Artificial Intelligence Strategies for MEP Firms

In his 2016 Autodesk University Keynote, Jeff Kowalski spent considerable time explaining Autodesk's vision for the intersection of how the architecture, engineering, and construction (AEC) industry currently works and its future interface with artificial intelligence (AI). Kowalski, CTO of Autodesk, outlined recent significant advancements in AI, like the once inconceivable win by AlphaGo playing the pinnacle of strategy games, Go. But advancements in AI are coming faster than one would imagine. A recent Wired article listed the many large technology firms pushing hard into AI, and we already know that Google is using AI for its AEC operations. In addition, the work of BuildingSP is based on heuristic algorithms, which is a field of study within AI. The influence of AI is already being felt in our industry and it is expanding rapidly.

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Autodesk University 2016 Recap

We're now back home after a long week at Autodesk University (AU). It was another great year of catching up with old friends; meeting new people; and spending dedicated time thinking, mulling over, and evaluating Autodesk technology and workflows. Here are our top five takeaways.

Low on Gimmick & Glamour

Every AU has a fair amount of pomp and circumstance. Our impression, which was met with agreement from other attendees we met during the week, was that this year was a little different from previous years. The overall event was more simple and less complex. We didn't see any Storm Troopers. The Hive outside the exhibit hall was gone, replaced by an area intended for users to get answers and provide feedback on products. No more robotic bartender in the Exhibit Hall. It just felt like a simpler event.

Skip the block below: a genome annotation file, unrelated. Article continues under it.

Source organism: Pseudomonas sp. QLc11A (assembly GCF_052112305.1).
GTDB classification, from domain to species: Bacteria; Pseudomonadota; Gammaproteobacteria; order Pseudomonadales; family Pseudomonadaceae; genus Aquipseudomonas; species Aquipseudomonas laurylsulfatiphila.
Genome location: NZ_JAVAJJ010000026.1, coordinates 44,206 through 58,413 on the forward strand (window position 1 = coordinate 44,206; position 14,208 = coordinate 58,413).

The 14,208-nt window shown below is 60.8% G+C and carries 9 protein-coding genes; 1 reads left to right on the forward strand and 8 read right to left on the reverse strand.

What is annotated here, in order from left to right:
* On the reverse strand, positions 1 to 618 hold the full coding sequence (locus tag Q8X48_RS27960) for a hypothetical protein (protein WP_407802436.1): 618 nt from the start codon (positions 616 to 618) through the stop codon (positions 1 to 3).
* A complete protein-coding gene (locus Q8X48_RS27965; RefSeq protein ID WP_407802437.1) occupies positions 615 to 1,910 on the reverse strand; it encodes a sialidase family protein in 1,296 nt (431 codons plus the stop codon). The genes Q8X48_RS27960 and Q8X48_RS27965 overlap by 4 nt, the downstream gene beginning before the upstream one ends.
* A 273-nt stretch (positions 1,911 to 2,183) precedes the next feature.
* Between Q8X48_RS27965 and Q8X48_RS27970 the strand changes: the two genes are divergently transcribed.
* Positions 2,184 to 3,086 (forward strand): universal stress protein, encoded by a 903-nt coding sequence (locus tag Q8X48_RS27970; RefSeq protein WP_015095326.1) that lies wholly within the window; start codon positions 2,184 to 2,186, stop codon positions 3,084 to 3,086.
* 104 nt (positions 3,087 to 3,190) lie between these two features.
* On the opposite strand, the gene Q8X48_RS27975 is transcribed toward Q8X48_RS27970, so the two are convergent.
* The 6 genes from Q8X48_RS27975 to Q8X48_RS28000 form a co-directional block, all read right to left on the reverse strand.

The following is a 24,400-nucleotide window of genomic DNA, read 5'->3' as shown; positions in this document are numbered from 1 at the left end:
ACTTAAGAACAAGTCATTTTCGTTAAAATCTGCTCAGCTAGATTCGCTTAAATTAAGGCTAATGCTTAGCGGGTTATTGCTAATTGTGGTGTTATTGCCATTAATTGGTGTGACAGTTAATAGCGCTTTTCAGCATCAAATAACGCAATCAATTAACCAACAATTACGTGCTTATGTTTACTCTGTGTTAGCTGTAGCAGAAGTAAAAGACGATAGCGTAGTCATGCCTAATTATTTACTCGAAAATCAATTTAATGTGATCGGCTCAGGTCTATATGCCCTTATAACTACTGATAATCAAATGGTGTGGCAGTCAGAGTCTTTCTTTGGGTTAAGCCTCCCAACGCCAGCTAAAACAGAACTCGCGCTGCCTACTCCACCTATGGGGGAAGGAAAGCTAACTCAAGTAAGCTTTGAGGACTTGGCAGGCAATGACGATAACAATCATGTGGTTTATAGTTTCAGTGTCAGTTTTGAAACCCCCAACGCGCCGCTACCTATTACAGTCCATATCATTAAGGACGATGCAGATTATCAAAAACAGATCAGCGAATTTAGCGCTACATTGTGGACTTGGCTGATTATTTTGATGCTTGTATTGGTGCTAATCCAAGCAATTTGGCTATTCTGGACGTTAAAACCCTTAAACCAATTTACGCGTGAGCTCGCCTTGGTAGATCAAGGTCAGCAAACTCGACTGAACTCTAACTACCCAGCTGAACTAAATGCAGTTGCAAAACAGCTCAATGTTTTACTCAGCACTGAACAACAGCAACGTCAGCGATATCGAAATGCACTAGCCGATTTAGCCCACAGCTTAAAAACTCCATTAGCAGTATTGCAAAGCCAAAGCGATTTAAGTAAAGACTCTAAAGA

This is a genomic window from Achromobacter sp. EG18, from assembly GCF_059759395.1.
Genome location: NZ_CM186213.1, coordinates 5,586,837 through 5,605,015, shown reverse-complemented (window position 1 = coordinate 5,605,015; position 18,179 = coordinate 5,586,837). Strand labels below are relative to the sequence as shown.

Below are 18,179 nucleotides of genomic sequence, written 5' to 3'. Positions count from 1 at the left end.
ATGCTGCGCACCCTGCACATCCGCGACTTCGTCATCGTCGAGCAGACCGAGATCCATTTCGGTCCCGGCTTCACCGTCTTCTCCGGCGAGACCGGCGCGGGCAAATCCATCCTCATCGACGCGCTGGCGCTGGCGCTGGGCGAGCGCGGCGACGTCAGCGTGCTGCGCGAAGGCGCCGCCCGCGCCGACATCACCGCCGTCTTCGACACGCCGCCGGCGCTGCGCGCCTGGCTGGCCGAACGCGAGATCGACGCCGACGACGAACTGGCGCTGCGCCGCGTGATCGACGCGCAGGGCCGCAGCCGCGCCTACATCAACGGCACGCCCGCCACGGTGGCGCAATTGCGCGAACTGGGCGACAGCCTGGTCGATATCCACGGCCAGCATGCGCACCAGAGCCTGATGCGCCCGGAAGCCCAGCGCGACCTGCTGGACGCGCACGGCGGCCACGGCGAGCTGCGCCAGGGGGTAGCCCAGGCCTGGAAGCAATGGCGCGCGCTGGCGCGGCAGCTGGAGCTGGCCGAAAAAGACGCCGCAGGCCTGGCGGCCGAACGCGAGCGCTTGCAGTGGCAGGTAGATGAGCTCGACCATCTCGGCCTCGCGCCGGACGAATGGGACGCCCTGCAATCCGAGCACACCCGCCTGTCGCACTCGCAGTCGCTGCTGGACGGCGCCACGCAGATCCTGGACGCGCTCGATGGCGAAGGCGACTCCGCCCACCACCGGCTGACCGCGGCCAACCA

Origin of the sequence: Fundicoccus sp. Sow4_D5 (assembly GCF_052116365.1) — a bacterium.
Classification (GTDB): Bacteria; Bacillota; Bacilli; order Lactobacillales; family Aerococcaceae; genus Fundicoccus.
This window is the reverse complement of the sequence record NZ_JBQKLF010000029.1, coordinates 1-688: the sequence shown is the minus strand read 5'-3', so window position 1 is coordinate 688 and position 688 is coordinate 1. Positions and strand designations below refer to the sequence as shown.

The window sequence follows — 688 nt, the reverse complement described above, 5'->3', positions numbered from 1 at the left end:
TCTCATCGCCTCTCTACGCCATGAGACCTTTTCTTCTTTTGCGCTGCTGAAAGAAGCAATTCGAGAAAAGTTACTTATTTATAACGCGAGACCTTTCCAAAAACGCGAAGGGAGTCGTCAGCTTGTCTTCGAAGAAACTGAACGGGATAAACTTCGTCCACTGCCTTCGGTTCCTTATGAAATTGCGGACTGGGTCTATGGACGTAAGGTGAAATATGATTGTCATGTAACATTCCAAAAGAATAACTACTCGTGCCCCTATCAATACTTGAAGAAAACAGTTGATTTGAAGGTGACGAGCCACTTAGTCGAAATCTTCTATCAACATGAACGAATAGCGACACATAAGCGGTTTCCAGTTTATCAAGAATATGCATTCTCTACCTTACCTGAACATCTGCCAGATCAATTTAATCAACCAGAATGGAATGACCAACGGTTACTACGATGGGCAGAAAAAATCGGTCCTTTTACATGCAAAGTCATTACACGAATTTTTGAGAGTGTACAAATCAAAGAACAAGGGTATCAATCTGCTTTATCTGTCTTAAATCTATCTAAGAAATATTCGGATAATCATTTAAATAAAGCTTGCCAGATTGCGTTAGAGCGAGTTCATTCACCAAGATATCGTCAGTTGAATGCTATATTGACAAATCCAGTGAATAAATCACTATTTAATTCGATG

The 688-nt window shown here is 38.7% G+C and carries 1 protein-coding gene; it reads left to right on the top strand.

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The Veteran's Guide to Autodesk University

Last week, we posted a Newbie's Guide to Autodesk University. This week, we want to point out some things about Autodesk University (AU) and Las Vegas that even conference veterans can appreciate.

Don't forget the power of the concierge

I'm quite sure I don't use the concierge services at hotels to their full advantage, but I do use them nearly every day for one thing: holding bags. Let's say you're at the conference and you have your laptop, but you’re headed to dinner. Sure, you could head up to your room and drop it off. But given the scale of the Venetian, you could be walking for days to get to your room. The answer: Drop it off at the concierge. The concierge will take any bag, jacket, purse, or piece of luggage; you don't even need to be a guest at the hotel. It'll cost you a buck or two in tip, but your bags will be in good hands. In fact, they'll be sent downstairs on a conveyor belt and put away in a storage room – easily worth a couple bucks.

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